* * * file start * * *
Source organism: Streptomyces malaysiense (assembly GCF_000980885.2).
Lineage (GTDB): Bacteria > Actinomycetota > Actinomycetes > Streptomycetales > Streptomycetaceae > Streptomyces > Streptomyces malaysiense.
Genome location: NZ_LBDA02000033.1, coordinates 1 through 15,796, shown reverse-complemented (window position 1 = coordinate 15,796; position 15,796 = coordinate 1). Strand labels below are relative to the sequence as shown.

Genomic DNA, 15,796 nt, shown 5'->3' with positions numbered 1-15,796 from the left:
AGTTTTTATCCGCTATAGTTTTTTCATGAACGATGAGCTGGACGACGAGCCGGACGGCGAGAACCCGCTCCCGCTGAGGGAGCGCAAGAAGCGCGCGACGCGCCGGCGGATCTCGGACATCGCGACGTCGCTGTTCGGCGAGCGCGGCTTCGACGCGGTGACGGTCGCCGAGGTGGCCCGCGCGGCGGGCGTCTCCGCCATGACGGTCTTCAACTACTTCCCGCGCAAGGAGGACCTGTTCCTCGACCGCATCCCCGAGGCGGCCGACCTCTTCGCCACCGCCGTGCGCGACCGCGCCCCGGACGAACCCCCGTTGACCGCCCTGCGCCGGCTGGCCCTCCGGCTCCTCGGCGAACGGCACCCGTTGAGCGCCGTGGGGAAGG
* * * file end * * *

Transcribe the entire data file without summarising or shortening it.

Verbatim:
Source organism: Streptomyces malaysiense (assembly GCF_000980885.2).
Lineage (GTDB): Bacteria > Actinomycetota > Actinomycetes > Streptomycetales > Streptomycetaceae > Streptomyces > Streptomyces malaysiense.
Genome location: NZ_LBDA02000033.1, coordinates 1 through 15,796, shown reverse-complemented (window position 1 = coordinate 15,796; position 15,796 = coordinate 1). Strand labels below are relative to the sequence as shown.

Genomic DNA, 15,796 nt, shown 5'->3' with positions numbered 1-15,796 from the left:
AGTTTTTATCCGCTATAGTTTTTTCATGAACGATGAGCTGGACGACGAGCCGGACGGCGAGAACCCGCTCCCGCTGAGGGAGCGCAAGAAGCGCGCGACGCGCCGGCGGATCTCGGACATCGCGACGTCGCTGTTCGGCGAGCGCGGCTTCGACGCGGTGACGGTCGCCGAGGTGGCCCGCGCGGCGGGCGTCTCCGCCATGACGGTCTTCAACTACTTCCCGCGCAAGGAGGACCTGTTCCTCGACCGCATCCCCGAGGCGGCCGACCTCTTCGCCACCGCCGTGCGCGACCGCGCCCCGGACGAACCCCCGTTGACCGCCCTGCGCCGGCTGGCCCTCCGGCTCCTCGGCGAACGGCACCCGTTGAGCGCCGTGGGGAAGG